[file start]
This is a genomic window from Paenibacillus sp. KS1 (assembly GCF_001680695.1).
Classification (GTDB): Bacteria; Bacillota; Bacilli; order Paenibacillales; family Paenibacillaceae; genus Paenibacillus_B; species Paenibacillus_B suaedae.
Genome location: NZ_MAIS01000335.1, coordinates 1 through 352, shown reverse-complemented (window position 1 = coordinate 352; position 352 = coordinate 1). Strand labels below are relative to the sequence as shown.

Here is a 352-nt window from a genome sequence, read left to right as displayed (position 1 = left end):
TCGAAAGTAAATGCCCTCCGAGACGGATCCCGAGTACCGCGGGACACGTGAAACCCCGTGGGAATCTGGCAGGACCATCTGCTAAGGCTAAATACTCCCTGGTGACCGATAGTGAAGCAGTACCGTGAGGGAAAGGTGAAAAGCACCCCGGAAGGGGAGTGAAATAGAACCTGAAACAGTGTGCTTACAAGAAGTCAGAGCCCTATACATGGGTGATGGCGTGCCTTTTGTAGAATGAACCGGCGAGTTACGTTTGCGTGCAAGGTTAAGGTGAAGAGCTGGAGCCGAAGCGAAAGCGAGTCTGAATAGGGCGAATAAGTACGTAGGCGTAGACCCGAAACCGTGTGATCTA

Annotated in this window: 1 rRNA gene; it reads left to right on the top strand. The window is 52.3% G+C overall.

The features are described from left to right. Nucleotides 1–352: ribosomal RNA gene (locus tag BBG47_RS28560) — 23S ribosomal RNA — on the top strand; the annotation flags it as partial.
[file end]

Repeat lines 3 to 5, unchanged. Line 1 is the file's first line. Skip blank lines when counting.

Genome location: NZ_MAIS01000335.1, coordinates 1 through 352, shown reverse-complemented (window position 1 = coordinate 352; position 352 = coordinate 1). Strand labels below are relative to the sequence as shown.

Here is a 352-nt window from a genome sequence, read left to right as displayed (position 1 = left end):
TCGAAAGTAAATGCCCTCCGAGACGGATCCCGAGTACCGCGGGACACGTGAAACCCCGTGGGAATCTGGCAGGACCATCTGCTAAGGCTAAATACTCCCTGGTGACCGATAGTGAAGCAGTACCGTGAGGGAAAGGTGAAAAGCACCCCGGAAGGGGAGTGAAATAGAACCTGAAACAGTGTGCTTACAAGAAGTCAGAGCCCTATACATGGGTGATGGCGTGCCTTTTGTAGAATGAACCGGCGAGTTACGTTTGCGTGCAAGGTTAAGGTGAAGAGCTGGAGCCGAAGCGAAAGCGAGTCTGAATAGGGCGAATAAGTACGTAGGCGTAGACCCGAAACCGTGTGATCTA